Yamas are restraints to be followed for the avoidance of negative influence of karmas causing a disturbance to the inner seer.
Niyamas are personal observances in order to purify ones own karmas and make the inner seer more receptive to its own radiant nature.
Asanas are physical exercises to diminish the opposing forces of duality and bring about a greater integration to spirit.
Pranayama is restraining the breath for greater clarity of internal seeing so the fixed patterns of Nature may further minimize their impact on the seer. When practiced properly the coverings of the inner light are destroyed and the mind will be more fit for concentration.
Pratyahara is a further internalization of this process, where the senses no longer come into contact with their external objects but rather instigate the true nature of the mind, resulting in the highest control of the senses and greatest possible outlook for the further inquiry into the essence of mind and that which supports it.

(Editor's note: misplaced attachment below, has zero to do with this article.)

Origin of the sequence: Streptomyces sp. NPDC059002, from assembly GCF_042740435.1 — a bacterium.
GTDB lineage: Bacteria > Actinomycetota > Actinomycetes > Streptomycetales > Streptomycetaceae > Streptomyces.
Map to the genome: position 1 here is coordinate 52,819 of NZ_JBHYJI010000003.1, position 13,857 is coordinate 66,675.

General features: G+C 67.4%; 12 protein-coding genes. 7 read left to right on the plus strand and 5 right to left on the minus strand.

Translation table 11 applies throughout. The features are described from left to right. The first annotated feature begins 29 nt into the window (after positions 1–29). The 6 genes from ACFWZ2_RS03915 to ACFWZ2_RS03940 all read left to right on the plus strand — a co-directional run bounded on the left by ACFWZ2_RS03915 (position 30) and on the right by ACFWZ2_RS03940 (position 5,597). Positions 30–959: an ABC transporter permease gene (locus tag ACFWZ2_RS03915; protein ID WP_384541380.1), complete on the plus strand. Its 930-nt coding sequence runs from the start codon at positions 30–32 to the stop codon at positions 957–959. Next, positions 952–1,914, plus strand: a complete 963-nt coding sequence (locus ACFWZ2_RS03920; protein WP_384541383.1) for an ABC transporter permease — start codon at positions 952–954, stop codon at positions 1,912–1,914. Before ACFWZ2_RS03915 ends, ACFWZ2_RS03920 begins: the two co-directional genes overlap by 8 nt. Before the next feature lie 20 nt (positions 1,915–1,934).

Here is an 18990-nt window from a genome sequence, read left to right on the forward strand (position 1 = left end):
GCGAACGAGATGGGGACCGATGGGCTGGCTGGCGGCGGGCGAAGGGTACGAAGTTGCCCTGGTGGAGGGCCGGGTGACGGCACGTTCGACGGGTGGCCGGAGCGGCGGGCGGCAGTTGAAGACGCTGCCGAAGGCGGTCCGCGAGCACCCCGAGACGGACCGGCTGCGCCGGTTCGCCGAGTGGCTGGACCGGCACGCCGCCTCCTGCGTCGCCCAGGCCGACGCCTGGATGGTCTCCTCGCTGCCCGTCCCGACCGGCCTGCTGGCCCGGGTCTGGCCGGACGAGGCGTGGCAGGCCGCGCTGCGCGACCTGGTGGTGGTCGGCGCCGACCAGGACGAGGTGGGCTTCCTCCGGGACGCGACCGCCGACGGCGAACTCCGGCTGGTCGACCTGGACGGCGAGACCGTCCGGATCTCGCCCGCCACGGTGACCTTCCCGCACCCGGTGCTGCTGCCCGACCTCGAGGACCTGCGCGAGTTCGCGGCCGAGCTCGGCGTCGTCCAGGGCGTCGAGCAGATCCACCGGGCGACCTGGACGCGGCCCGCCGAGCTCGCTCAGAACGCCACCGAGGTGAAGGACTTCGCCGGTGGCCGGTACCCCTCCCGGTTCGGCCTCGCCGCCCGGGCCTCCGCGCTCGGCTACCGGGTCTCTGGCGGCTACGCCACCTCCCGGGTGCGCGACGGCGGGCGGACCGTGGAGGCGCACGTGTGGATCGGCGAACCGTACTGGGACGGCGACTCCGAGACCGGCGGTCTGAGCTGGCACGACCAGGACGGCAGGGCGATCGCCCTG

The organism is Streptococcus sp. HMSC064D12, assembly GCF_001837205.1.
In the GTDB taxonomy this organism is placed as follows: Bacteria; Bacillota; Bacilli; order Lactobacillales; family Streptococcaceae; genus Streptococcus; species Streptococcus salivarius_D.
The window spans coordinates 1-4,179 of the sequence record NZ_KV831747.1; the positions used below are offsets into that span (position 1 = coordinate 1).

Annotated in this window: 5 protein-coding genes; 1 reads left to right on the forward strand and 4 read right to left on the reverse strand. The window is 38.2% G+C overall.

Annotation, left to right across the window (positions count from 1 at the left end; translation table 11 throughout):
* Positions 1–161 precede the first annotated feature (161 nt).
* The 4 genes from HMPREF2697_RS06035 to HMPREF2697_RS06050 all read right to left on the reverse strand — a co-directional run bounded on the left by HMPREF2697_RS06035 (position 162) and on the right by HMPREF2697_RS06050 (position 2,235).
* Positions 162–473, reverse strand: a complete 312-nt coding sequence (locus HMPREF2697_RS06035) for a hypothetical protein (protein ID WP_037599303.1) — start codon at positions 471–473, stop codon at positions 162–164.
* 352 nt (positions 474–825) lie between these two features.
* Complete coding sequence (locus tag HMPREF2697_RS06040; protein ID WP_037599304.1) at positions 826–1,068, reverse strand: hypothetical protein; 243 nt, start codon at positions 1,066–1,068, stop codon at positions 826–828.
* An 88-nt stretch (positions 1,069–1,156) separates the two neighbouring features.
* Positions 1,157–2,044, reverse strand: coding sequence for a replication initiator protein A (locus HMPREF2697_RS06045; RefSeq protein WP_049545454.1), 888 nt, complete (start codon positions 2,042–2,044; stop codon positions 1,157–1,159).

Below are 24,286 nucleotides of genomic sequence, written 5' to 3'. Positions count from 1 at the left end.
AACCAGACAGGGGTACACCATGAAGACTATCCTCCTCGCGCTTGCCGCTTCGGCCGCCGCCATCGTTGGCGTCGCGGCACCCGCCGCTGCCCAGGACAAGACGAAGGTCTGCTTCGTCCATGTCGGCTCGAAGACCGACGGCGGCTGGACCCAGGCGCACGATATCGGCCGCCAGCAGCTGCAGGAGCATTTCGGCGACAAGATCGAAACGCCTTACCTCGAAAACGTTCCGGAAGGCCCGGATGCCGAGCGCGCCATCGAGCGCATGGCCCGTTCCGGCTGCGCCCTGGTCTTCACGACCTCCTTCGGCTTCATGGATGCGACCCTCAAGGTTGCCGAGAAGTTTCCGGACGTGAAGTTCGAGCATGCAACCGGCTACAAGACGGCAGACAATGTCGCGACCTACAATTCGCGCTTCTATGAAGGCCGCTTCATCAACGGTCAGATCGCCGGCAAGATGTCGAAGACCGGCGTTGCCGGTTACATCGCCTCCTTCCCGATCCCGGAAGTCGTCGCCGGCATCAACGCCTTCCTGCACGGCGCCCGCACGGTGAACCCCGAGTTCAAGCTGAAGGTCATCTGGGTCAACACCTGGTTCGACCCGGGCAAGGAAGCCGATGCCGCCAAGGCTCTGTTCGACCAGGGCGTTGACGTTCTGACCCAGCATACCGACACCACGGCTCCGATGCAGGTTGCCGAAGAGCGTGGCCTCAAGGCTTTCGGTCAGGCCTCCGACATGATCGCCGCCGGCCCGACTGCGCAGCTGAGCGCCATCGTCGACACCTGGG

Vibhuti Pada, Manifestations of Power
When a practitioner has become firmly rooted in the first five limbs of Yoga he is ready for the last three limbs called Dharana, Dhyana and Samadhi. Dharana is the capability to center and concentrate the mind in one place free from disturbing fluctuations. When this concentrated focus flows uninterrupted it is called Dhyana. Samadhi is when all fluctuations of the mind finally cease and the mind becomes empty as it were of its own identification, the focus of concentration will appear clearer in its own objective essence. Dharana, Dhyana and Samadhi are intimately connected and when they operate as one it is called Samyama (joint-restraint). When these are mastered properly the inner realm of Wisdom shines forth. Samyama however is to be applied in all the fields of activity and concentration, but naturally it may manifest according to levels of capability. To know Yoga a little better therefore requires that one engages in the lower limbs of Yoga so the higher limbs may reveal themselves. Dharana, Dhyana and Samadhi are indeed more subtle and more intimately connected than the first five limbs, but even this state is external to the final state of Seedless Samadhi. In that state, any identification with the mind cease and Purity of Consciousness is all that remains.